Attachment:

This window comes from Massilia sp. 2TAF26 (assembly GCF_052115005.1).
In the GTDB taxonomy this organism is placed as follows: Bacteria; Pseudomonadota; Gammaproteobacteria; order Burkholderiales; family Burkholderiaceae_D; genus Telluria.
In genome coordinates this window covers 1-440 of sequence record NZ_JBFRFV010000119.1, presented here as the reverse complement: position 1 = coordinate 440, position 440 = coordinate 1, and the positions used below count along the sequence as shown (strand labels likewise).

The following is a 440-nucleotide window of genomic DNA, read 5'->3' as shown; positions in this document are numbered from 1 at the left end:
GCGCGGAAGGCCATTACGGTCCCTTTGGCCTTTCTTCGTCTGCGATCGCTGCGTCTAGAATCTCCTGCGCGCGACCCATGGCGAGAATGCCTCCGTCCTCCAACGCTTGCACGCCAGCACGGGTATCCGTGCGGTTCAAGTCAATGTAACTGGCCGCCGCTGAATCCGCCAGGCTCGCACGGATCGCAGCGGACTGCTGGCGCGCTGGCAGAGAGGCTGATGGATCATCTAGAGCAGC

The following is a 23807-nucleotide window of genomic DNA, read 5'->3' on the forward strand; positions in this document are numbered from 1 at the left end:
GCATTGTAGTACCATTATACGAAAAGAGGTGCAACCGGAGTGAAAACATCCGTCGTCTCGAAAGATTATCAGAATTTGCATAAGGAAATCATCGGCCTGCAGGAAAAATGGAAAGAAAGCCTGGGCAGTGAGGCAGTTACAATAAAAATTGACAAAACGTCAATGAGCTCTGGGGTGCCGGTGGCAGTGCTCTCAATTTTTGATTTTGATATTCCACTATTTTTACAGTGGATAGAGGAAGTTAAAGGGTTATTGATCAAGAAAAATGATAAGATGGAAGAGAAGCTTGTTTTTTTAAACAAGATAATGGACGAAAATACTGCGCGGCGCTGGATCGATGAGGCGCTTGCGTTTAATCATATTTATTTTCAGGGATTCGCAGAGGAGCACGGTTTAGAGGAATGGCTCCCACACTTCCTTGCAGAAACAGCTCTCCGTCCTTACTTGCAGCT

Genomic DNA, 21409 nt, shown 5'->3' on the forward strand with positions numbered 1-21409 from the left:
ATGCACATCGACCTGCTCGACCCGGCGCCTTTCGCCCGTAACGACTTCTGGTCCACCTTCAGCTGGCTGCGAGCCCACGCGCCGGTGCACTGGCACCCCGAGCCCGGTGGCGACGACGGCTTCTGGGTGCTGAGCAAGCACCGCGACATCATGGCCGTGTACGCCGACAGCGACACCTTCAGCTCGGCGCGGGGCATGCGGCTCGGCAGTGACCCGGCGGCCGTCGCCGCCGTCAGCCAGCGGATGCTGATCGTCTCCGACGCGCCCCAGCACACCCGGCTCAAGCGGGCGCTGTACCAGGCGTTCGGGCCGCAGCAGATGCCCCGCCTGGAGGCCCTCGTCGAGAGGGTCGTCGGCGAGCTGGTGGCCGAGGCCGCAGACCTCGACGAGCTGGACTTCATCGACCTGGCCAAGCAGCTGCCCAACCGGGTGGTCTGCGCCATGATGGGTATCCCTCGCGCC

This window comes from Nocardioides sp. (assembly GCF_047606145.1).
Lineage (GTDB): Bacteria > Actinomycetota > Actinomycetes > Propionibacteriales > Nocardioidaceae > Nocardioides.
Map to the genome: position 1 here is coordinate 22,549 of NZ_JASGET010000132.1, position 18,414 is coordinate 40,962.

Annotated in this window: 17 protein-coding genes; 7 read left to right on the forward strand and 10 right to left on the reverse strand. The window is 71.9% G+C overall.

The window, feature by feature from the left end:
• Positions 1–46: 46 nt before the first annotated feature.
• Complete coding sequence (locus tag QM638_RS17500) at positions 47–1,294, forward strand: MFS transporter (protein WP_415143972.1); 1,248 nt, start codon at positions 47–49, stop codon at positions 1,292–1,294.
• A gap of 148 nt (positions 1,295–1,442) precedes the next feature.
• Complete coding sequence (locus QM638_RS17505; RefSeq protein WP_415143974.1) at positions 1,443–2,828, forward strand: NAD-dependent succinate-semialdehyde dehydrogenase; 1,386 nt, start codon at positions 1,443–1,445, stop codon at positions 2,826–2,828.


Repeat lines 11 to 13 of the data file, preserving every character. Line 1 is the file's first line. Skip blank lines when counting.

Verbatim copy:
Lineage (GTDB): Bacteria > Actinomycetota > Actinomycetes > Propionibacteriales > Nocardioidaceae > Nocardioides.
Map to the genome: position 1 here is coordinate 22,549 of NZ_JASGET010000132.1, position 18,414 is coordinate 40,962.

Annotated in this window: 17 protein-coding genes; 7 read left to right on the forward strand and 10 right to left on the reverse strand. The window is 71.9% G+C overall.